Aedes mosquitoes are the principal vectors of dengue and other arboviruses, including Zika, for which no vaccines or antiviral treatments currently exist. Understanding the factors that influence the transmission of arboviruses from mosquitoes to humans is therefore a priority because it could guide the implementation of public health measures that could limit or even prevent epidemics. In a new study, a team of researchers from Inserm, CNRS and Université de Strasbourg at the Institute of Molecular and Cellular Biology, in collaboration with the Federal University of Minas Gerais in Brazil, described the virome (the totality of the viruses) present in 800 mosquitoes collected in six countries across four continents. The scientists show that out of the 12 viruses identified, two of them do not infect humans but increase the potential for transmission of dengue and Zika. The mechanism involved reveals the existence of a new cellular factor hijacked by arboviruses in mosquitoes. Their findings have been published in Nature Microbiology .
Among the infectious viral diseases transmitted by mosquitoes, the frequency of dengue is the fastest growing worldwide, and is currently responsible for 400 million new infections each year. This increase in the number of cases of dengue, as well as other diseases caused by viruses transmitted by mosquitoes (arthropod-borne viruses), such as Chikungunya and Zika, reflects the geographic expansion of the principal vector mosquitoes, Aedes aegypti and A. albopictus, particularly due to globalization and climate change.
The virological surveillance of adult Aedes mosquitoes using metagenomic analysis  can lead to the early identification of circulating arboviruses and thus contribute to improving public health measures. In addition to arboviruses, these surveillance methods have identified a large number of insect-specific viruses in Aedes mosquitoes. Although they do not infect mammals, these viruses are likely to impact the dynamics of arbovirus transmission to humans.
This is the context for the research by a team of scientists from Inserm, CNRS and Université de Strasbourg, in which they characterized the full virome of Aedes mosquitoes on a global scale.
Using a high-throughput RNA sequencing technique  coupled with bioinformatics analysis according to a method developed in their laboratory, the researchers made an inventory of the viruses present in Aedes mosquitoes worldwide. They worked with a network of collaborators, the majority of whom are participating in the European consortium ZIKAlliance  , to collect over 800 mosquitoes at 12 different sites in six countries across four continents. This enabled them to identify 12 circulating viruses, present in these mosquitoes, five of which had previously never been described.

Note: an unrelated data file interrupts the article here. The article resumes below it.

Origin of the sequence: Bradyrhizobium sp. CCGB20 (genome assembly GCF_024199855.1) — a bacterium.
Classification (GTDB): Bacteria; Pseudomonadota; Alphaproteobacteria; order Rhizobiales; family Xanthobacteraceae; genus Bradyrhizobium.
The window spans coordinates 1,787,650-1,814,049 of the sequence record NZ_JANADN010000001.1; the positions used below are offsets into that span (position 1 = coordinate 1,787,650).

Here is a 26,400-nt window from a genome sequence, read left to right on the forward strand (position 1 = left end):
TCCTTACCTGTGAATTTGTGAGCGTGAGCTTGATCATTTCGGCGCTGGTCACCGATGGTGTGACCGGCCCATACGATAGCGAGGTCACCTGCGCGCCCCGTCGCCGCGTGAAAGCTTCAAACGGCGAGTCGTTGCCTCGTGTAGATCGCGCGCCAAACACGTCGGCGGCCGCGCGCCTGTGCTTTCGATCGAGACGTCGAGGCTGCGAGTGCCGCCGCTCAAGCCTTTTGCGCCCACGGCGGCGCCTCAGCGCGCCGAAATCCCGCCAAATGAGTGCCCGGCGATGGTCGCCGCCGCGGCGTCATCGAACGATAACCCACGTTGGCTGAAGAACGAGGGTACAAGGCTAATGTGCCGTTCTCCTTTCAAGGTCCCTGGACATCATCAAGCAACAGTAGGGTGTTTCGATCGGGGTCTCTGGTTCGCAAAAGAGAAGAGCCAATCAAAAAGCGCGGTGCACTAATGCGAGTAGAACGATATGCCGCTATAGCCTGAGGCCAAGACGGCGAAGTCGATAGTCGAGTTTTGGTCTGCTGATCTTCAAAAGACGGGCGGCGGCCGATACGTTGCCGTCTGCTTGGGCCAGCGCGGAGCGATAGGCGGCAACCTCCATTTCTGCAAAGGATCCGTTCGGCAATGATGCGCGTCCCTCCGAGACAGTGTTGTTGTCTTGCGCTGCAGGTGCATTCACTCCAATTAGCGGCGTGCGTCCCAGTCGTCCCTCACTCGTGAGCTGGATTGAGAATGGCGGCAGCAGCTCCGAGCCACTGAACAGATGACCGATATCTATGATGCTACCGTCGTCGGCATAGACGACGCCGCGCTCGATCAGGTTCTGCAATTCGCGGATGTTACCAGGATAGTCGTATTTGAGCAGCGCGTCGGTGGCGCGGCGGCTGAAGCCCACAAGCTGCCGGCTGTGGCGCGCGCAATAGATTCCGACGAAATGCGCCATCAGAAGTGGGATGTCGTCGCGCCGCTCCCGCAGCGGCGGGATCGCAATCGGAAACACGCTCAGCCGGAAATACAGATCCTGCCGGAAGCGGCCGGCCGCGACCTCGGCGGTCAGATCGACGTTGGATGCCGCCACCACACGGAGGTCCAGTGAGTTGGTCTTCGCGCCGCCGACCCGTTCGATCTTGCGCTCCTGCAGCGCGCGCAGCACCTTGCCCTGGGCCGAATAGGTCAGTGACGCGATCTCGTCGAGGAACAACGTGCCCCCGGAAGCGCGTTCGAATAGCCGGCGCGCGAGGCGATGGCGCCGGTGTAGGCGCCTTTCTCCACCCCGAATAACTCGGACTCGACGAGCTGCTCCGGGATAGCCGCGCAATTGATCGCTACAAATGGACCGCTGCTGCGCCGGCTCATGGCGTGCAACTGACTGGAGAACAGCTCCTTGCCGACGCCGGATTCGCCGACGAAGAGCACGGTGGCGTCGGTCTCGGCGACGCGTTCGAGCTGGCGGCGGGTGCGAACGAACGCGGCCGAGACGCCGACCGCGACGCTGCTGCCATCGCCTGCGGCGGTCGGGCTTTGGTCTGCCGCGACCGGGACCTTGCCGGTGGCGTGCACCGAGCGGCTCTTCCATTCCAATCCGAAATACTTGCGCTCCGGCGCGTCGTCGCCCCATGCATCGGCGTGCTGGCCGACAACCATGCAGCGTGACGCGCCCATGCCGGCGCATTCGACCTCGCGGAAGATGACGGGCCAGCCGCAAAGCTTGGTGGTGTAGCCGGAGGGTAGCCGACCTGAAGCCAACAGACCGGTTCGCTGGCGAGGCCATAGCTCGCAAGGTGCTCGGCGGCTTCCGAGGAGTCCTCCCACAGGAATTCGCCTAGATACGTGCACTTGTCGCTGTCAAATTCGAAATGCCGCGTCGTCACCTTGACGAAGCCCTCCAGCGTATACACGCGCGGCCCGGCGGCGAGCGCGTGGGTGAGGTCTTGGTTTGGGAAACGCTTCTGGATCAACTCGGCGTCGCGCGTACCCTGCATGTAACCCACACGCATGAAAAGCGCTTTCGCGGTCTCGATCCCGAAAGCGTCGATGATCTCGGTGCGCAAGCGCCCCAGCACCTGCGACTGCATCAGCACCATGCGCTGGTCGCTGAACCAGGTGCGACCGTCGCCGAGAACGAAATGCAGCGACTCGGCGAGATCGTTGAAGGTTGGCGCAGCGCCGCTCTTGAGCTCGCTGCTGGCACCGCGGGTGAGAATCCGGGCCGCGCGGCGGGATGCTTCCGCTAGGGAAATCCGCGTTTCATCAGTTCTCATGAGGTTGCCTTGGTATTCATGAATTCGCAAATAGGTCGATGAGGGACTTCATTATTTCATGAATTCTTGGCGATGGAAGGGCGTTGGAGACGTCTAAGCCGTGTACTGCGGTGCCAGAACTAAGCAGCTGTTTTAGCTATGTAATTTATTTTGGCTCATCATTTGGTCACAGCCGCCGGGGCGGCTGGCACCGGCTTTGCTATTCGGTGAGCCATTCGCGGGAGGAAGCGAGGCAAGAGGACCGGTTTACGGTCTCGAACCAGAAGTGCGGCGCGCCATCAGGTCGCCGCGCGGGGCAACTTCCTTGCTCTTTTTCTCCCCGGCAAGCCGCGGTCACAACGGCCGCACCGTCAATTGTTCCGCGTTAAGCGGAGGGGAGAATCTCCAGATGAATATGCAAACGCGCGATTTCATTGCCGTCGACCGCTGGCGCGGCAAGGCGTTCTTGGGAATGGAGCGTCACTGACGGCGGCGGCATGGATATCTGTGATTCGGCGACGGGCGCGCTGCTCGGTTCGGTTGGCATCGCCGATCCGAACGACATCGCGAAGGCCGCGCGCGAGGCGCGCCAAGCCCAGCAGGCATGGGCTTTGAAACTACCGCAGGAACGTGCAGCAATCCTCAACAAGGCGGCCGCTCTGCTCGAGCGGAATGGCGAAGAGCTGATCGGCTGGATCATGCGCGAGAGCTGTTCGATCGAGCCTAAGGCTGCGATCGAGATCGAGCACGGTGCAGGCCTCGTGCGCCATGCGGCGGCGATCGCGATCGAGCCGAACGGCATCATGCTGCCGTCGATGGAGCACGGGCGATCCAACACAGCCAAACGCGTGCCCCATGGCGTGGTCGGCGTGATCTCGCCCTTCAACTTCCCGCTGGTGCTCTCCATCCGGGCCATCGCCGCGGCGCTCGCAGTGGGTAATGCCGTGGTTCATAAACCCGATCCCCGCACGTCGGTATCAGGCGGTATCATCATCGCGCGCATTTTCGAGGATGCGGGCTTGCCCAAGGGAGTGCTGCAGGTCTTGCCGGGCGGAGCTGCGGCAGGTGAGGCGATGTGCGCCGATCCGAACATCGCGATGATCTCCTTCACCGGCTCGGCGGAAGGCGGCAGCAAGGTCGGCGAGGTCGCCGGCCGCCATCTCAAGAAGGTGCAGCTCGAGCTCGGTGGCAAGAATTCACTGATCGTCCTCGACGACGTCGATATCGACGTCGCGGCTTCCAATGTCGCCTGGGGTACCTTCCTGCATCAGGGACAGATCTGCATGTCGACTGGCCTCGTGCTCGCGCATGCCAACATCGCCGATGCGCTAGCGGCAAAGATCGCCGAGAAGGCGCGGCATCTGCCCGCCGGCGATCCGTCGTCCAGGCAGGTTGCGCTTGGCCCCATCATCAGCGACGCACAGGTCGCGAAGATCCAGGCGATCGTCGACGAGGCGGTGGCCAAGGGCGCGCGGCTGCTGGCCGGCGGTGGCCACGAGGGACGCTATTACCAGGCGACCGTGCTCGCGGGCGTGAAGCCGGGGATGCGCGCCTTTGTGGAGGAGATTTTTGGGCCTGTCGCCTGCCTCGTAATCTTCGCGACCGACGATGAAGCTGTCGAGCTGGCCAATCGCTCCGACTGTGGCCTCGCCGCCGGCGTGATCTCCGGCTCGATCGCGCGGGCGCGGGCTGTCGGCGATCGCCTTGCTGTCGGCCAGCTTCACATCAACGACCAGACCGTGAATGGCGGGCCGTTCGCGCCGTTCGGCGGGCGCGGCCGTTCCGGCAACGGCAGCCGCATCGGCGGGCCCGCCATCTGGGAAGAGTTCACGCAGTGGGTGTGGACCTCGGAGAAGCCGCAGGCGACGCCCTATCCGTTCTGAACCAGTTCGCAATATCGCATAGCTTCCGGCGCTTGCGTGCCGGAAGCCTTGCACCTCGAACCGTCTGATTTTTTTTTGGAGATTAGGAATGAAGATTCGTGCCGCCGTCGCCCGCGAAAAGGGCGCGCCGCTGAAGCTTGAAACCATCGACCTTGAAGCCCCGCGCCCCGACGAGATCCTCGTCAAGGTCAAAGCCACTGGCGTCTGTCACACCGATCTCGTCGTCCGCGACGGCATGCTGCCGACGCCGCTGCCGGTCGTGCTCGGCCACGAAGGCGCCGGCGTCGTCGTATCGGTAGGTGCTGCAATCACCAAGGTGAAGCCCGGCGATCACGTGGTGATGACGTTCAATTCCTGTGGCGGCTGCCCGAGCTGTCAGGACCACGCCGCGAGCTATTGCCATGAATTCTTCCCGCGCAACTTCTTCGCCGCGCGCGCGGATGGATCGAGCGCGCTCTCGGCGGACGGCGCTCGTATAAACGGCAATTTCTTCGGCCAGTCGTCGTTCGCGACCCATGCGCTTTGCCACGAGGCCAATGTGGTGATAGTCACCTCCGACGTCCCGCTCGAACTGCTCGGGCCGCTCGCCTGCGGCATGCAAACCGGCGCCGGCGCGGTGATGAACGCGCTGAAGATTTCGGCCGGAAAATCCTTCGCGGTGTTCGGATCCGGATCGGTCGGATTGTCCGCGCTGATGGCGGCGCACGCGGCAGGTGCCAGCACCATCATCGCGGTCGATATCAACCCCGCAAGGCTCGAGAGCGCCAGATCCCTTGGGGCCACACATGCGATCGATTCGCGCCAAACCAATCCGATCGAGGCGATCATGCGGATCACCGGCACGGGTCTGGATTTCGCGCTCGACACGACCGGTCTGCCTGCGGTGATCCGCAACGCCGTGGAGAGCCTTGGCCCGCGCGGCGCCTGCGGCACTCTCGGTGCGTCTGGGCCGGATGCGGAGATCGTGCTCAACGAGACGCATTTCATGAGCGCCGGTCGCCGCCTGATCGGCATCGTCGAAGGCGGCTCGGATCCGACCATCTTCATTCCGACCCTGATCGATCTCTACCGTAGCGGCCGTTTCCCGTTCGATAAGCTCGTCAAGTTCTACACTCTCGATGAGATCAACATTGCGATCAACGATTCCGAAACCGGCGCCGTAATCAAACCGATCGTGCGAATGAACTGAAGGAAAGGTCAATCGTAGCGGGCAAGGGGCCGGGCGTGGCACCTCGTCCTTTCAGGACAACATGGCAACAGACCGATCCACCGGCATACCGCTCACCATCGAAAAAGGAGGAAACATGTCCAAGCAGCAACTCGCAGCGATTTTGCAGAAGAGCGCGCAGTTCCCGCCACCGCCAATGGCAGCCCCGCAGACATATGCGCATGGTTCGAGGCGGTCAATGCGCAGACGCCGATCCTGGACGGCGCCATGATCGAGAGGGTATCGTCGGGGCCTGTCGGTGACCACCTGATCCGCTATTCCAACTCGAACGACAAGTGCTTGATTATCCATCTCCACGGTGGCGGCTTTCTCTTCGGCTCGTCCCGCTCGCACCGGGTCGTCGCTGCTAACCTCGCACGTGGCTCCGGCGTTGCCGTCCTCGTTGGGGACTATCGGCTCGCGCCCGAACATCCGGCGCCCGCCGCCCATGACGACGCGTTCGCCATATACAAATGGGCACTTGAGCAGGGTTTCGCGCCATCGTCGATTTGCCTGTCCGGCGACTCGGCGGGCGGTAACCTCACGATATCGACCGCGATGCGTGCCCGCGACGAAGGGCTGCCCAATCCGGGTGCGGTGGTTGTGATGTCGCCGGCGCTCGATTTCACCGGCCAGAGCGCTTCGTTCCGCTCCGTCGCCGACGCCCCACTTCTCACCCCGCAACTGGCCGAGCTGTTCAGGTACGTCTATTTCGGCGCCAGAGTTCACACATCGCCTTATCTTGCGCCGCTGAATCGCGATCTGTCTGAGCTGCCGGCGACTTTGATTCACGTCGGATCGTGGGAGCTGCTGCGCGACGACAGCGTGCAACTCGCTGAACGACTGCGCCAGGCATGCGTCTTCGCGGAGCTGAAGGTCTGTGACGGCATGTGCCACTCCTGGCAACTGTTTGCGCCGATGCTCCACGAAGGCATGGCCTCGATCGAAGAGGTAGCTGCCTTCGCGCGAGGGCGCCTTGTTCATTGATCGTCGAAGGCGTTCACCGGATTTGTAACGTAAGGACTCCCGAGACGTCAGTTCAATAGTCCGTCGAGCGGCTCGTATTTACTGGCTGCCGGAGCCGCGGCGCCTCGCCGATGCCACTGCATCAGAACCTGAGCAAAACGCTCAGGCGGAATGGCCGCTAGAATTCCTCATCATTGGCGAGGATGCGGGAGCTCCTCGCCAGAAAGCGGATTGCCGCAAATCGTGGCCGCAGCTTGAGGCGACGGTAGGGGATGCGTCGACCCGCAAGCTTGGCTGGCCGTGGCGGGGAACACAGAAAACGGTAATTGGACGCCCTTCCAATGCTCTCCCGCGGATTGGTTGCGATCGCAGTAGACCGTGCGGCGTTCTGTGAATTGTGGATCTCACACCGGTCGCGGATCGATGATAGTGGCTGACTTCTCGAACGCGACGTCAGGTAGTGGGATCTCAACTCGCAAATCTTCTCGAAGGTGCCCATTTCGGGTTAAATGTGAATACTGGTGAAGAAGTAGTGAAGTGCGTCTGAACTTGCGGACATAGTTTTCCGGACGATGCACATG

Two of these 12 viruses, Phasi Charoen-like virus (PCLV) and Humaita Tubiacanga virus (HTV)  , attracted the researchers’ attention because of their high levels of prevalence (they were present in over half of the samples). These two viruses were either not present or present only to a small extent in the samples from Africa, where there are few cases of dengue, in comparison with Asia or South America, where there are many.
To find out whether PCLV and HTV could affect the transmission of dengue, the scientists looked at Caratinga, a small city in south-east Brazil, where dengue is endemic and for which they have an archived collection of the RNA of over 500 mosquitoes collected there over a one-year period. This analysis of samples collected in the field revealed an interaction between HTV and PCLV with the dengue virus, with those mosquitoes infected with HTV and PCLV being three times more likely to also be infected with dengue.
The scientists then confirmed this observation in the controlled environment of Strasbourg’s insectarium, showing that the introduction of HTV and PCLV into laboratory mosquitoes increased replication of the dengue (DENV) and Zika (ZIKV) viruses. Higher levels of these viruses shorten the extrinsic incubation period, which is the time required for infected mosquitoes to become infectious. By using mathematical modelling, the researchers suggest that this greater infectious capacity could multiply the risk of dengue and Zika transmission by five when HTV and PCLV are present.
These findings all raise the question of the mechanism by which HTV and PCLV affect DENV and ZIKV replication. The researchers tried to find some explanations.
By studying gene expression in dengue-infected mosquitoes, in both the absence and presence of HTV and PCLV, the scientists discovered the major role of histones (proteins that combine with DNA to compact it and form chromatin), and particularly histone H4. Their findings show that the dengue virus uses histone H4 to multiply in mosquitoes. HTV and PCLV, through a mechanism that has yet to be determined, maintain the expression of histone H4 in infected mosquitoes, thereby promoting this multiplication of the dengue virus.
"A better understanding of the molecular mechanisms that govern the interaction between these three viruses seems essential for the continuation of our research. Understanding what promotes the transmission of the Zika and dengue viruses could make it possible to propose more effective strategies to reduce the transmission of the virus to humans, and to limit or even prevent epidemics,” concludes João Marques, newly recruited Inserm research director and last author of the study.
 Method of studying the genetic content of samples from complex environments taken from nature, here from mosquito samples.
 Sequencing of a very large number of different molecules within the same sample
 ZIKAlliance is a multinational and multidisciplinary research consortium of 54 partners worldwide, coordinated by Inserm. ZIKAlliance is funded by the European Union’s Horizon 2020 research and innovation program.
 Virus discovered by the same team during previous research.